What Are the L-1 Petition Requirements?

U.S.-based and foreign employers may file the petition. However, a foreign employer must have a business entity in the United States. Filed petitions must include the following:

1. Evidence of a substantial relationship between the United States and foreign employer derived from ownership and/or control, such as:

  • An annual report;
  • Articles of incorporation;
  • Financial statements;
  • Copies of stock certificates

2. A letter from the foreign employer that explains the following information about the individual:

  • Dates of employment;
  • Job duties;
  • Qualifications;
  • Salary;
  • Proof that the individual worked for at least one continuous year within a period of three years that preceded the filing of the petition;
  • A description of the individual's job duties, work qualifications, and evidence that the job is an executive, managerial or specialized knowledge position

If the individual is opening a new office in the United States, the petition must include evidence that the business is in the United States, and:

  • Has sufficient property to house the office;
  • Currently, or upon the business being established, has a relationship with the foreign employer
  • Has the financial capacity to start doing business in the United States, which includes showing:
    • The amount of investment
    • The structure of organization in each business
    • The size and condition of the foreign employer's finances

If the individual is petitioning as an L-1 manager or executive seeking to open a new office, the evidence must establish that the operation in the United States will support the individual's position within one year's time.

Over 10,000 Immigration Cases Handled

The first step to understanding your visa application process is calling us for an initial consultation. In your no-cost, no-obligation appointment, we review your entire immigration record and financial circumstances to determine if you qualify for an L-1 visa. We also exhaustively review your family's immigration history to find out if you have other options available to you.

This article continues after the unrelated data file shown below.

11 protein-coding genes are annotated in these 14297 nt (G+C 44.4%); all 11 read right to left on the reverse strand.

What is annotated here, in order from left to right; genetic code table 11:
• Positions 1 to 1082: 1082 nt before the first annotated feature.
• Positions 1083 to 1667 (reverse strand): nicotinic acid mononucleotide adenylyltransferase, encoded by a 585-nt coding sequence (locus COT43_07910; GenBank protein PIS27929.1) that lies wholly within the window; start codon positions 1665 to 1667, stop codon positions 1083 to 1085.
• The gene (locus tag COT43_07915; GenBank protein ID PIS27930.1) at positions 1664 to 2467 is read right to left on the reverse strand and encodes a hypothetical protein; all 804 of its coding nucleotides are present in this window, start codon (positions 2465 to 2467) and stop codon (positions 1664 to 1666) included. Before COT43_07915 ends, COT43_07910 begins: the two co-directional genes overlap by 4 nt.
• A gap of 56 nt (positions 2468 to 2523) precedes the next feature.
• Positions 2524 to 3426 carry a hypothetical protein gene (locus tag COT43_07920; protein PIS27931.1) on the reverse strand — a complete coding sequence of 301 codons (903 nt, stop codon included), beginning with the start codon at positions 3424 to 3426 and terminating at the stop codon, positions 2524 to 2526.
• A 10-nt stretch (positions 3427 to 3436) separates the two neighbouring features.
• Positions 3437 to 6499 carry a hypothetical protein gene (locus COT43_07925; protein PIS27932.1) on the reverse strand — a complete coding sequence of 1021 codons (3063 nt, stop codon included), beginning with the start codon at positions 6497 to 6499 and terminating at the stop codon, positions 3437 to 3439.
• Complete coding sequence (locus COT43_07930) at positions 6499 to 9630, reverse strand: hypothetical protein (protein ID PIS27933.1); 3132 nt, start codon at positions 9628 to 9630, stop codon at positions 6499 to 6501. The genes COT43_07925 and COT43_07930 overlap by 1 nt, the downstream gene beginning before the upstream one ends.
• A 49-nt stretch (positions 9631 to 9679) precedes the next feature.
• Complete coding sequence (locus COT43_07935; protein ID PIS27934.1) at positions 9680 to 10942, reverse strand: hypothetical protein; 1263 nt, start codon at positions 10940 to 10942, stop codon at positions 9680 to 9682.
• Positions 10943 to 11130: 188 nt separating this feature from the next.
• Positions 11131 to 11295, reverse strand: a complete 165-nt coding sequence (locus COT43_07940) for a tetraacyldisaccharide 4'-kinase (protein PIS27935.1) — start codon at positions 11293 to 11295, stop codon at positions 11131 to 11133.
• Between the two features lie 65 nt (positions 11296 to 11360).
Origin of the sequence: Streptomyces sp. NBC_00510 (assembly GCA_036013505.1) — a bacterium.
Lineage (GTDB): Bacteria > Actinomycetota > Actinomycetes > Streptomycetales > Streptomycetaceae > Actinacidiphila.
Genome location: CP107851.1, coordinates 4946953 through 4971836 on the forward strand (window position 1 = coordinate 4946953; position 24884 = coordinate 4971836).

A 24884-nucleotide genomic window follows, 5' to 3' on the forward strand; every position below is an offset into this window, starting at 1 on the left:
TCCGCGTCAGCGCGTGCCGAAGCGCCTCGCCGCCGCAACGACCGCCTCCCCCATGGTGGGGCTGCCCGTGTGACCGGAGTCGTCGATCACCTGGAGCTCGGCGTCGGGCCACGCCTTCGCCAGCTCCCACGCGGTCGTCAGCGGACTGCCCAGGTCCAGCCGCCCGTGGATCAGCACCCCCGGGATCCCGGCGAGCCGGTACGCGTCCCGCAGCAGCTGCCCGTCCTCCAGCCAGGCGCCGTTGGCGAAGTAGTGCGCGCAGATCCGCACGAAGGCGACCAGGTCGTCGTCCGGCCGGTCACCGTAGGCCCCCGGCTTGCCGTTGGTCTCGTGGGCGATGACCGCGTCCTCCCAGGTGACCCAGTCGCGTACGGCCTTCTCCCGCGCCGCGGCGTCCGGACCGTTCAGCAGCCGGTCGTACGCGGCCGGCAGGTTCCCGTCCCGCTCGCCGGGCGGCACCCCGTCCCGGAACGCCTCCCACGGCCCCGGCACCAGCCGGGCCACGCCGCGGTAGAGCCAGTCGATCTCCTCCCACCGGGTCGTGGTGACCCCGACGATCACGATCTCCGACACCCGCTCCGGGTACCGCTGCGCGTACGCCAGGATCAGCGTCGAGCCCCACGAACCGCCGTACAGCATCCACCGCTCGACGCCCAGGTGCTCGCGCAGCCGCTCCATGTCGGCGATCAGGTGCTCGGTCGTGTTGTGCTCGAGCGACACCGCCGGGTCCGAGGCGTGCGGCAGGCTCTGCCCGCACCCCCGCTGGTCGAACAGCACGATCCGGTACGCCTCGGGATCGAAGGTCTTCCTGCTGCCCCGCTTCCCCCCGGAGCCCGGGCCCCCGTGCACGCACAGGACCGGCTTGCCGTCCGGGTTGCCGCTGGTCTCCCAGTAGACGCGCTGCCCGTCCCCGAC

Our approach is undeniably effective. Since 1987, the Law Offices of Lloyd E. Bennett has been responsible for helping more than 10,000 individuals and organizations meet their objectives through immigration law. We have helped clients secure visas, counseled them through the complex immigration system, and helped achieve their goals. We have the resources, skills, and knowledge to put your case on the fastest path to success. This is our promise: we maximize your case's success while addressing your questions quickly and keeping you informed at every step.

Please contact our New Jersey immigration lawyers today for assistance.

Why Hire Our Firm?

We provide aggressive, yet compassionate representation to achieve successful results. 
  • Experienced & Proven Success Since 1987
  • Personally Assisted Thousands of Individuals
  • Tens of Millions Recovered for Our Clients

Common Questions

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    A:Many victims are unsure what legal actions they should take to pursue fair compensation for their injuries. If you wish to hold the person responsible for your injuries liable, it is important to know the differences between a claim and a lawsuit.

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  • Q:How important is negligence to my case?

    A:Negligence is perhaps the most integral factor in an injury claim or lawsuit, and in order to fight for justice against the liable party (also called the defendant), you must first be able to prove their negligence and that it is the direct cause of your injuries.